Following the removal of medieval pottery we noticed a pig’s jaw beneath where the majority of pieces had been collected, and meticulously began investigating the area further. After a day or so of careful excavation, our patience and attentiveness paid off as the ‘Luck of the Irish’ struck again. A finds deposit of medieval pottery, a pot lid and a piece of garnet mica schist were found around the pig skull.

Pig skull, pot lid and garnet mica schist
Pig skull, pot lid and garnet mica schist in situ

The garnet mica schist was part of a rotary quern and is of high significance as although it can be found in parts of Western Scotland, it is a common find from Shetland and possibly even Norway and usually associated with Norse activity. The garnet mica schist was a great find because it’s dating to Norse time suggests that the other finds within the deposits may also date to that period, and it tied in with other Norse materials and structures found at other parts of the site.

Close up of garnet mica schist
Close up of the garnet mica schist – part of a rotary quern

The lifting of the pig skull was also a success as I managed to lift it in one piece under the watchful eye of Callum (it was a team effort).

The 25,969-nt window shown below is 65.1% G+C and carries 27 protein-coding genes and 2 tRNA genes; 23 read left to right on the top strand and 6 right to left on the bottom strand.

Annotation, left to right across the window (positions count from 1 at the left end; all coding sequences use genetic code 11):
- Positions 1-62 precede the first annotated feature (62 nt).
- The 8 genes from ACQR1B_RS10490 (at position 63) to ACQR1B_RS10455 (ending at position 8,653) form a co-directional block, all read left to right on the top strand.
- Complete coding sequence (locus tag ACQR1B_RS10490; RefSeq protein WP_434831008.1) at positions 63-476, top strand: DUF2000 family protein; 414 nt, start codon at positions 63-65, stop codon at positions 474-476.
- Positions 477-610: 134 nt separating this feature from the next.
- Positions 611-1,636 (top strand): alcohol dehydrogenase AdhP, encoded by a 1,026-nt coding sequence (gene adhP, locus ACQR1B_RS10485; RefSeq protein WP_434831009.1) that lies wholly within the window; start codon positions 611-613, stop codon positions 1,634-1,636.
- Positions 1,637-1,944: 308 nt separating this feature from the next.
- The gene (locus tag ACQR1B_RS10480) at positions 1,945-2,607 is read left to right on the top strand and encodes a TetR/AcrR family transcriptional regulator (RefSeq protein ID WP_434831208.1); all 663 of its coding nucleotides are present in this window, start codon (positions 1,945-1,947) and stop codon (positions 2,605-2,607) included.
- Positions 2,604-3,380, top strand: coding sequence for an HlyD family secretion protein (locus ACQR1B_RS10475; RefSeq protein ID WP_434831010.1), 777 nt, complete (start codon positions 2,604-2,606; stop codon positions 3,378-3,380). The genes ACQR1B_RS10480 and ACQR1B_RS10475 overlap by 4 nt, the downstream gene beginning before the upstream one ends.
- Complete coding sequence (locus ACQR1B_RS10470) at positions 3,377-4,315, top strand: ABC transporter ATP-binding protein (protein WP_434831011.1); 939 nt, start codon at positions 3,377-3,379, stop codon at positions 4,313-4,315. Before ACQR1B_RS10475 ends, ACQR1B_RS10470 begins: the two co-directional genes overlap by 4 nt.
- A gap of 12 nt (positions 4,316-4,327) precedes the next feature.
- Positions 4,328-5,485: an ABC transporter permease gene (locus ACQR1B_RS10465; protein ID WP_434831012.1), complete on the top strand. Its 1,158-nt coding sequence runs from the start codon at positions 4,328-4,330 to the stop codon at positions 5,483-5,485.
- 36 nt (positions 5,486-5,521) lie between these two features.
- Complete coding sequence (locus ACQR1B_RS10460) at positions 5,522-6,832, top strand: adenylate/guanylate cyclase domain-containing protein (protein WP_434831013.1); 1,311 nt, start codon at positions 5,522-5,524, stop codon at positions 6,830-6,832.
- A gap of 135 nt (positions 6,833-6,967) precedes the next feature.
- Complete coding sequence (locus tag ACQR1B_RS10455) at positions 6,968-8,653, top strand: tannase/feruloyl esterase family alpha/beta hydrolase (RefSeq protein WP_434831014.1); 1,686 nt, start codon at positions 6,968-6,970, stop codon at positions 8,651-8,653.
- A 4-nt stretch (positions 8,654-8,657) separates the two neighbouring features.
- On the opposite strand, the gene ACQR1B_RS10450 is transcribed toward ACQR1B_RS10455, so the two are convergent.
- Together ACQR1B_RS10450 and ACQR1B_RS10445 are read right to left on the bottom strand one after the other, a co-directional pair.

Ross Drummond with the pig skull following lifting
Ross with the pig skull intact following lifting

The Open Weekend was also a great success with steady number of visitors over both days despite varying weather conditions. I missed the Open Day on the Saturday myself (had a football final with Kirkwall Accies, we lost, less said about it the better; but we’ll get the last laugh!). I returned to site on Sunday morning in high spirits until Dan came to ‘commiserate’ with the loss (reminding of me his own past triumph’s in football and vandalizing one of the site open day posters I had made dedicating a special shout out to myself). But the rest of the day went off really well, in between doing several site tours I managed to catch up on all the paperwork for Trench 22 with the end of the excavation fast approaching.